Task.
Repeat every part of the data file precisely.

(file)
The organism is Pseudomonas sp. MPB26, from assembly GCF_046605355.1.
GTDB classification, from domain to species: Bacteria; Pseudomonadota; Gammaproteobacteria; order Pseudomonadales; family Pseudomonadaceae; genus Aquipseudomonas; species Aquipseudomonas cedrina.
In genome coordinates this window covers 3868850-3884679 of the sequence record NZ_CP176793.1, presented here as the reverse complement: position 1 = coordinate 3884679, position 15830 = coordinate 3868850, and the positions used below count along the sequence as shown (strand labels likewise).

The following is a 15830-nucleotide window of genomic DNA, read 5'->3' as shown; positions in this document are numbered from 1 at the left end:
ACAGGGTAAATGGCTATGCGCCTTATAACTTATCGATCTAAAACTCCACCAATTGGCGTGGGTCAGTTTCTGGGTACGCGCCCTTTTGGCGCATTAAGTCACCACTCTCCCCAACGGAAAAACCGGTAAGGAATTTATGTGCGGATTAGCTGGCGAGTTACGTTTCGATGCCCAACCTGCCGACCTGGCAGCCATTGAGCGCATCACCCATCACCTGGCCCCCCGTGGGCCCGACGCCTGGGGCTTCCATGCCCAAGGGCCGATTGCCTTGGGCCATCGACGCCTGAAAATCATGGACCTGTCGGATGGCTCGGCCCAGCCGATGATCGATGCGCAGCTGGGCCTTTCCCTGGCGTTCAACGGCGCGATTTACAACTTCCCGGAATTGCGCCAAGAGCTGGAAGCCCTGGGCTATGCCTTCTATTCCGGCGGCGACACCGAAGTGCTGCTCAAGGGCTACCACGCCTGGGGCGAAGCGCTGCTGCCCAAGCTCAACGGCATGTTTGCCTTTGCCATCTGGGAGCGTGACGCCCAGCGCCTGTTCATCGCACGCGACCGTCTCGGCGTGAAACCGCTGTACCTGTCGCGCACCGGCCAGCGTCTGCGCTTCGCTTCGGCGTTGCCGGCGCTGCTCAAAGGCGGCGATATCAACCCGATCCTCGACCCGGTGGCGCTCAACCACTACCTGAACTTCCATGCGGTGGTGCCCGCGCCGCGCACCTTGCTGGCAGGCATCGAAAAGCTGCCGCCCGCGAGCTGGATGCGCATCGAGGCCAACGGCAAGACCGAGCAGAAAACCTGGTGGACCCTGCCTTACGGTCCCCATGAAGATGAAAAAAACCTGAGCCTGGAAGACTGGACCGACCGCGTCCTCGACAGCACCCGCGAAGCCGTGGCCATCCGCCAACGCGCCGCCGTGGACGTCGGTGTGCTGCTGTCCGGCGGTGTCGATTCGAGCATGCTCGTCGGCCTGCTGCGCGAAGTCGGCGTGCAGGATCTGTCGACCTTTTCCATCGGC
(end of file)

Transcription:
The organism is Pseudomonas sp. MPB26, from assembly GCF_046605355.1.
GTDB classification, from domain to species: Bacteria; Pseudomonadota; Gammaproteobacteria; order Pseudomonadales; family Pseudomonadaceae; genus Aquipseudomonas; species Aquipseudomonas cedrina.
In genome coordinates this window covers 3868850-3884679 of the sequence record NZ_CP176793.1, presented here as the reverse complement: position 1 = coordinate 3884679, position 15830 = coordinate 3868850, and the positions used below count along the sequence as shown (strand labels likewise).

The following is a 15830-nucleotide window of genomic DNA, read 5'->3' as shown; positions in this document are numbered from 1 at the left end:
ACAGGGTAAATGGCTATGCGCCTTATAACTTATCGATCTAAAACTCCACCAATTGGCGTGGGTCAGTTTCTGGGTACGCGCCCTTTTGGCGCATTAAGTCACCACTCTCCCCAACGGAAAAACCGGTAAGGAATTTATGTGCGGATTAGCTGGCGAGTTACGTTTCGATGCCCAACCTGCCGACCTGGCAGCCATTGAGCGCATCACCCATCACCTGGCCCCCCGTGGGCCCGACGCCTGGGGCTTCCATGCCCAAGGGCCGATTGCCTTGGGCCATCGACGCCTGAAAATCATGGACCTGTCGGATGGCTCGGCCCAGCCGATGATCGATGCGCAGCTGGGCCTTTCCCTGGCGTTCAACGGCGCGATTTACAACTTCCCGGAATTGCGCCAAGAGCTGGAAGCCCTGGGCTATGCCTTCTATTCCGGCGGCGACACCGAAGTGCTGCTCAAGGGCTACCACGCCTGGGGCGAAGCGCTGCTGCCCAAGCTCAACGGCATGTTTGCCTTTGCCATCTGGGAGCGTGACGCCCAGCGCCTGTTCATCGCACGCGACCGTCTCGGCGTGAAACCGCTGTACCTGTCGCGCACCGGCCAGCGTCTGCGCTTCGCTTCGGCGTTGCCGGCGCTGCTCAAAGGCGGCGATATCAACCCGATCCTCGACCCGGTGGCGCTCAACCACTACCTGAACTTCCATGCGGTGGTGCCCGCGCCGCGCACCTTGCTGGCAGGCATCGAAAAGCTGCCGCCCGCGAGCTGGATGCGCATCGAGGCCAACGGCAAGACCGAGCAGAAAACCTGGTGGACCCTGCCTTACGGTCCCCATGAAGATGAAAAAAACCTGAGCCTGGAAGACTGGACCGACCGCGTCCTCGACAGCACCCGCGAAGCCGTGGCCATCCGCCAACGCGCCGCCGTGGACGTCGGTGTGCTGCTGTCCGGCGGTGTCGATTCGAGCATGCTCGTCGGCCTGCTGCGCGAAGTCGGCGTGCAGGATCTGTCGACCTTTTCCATCGGC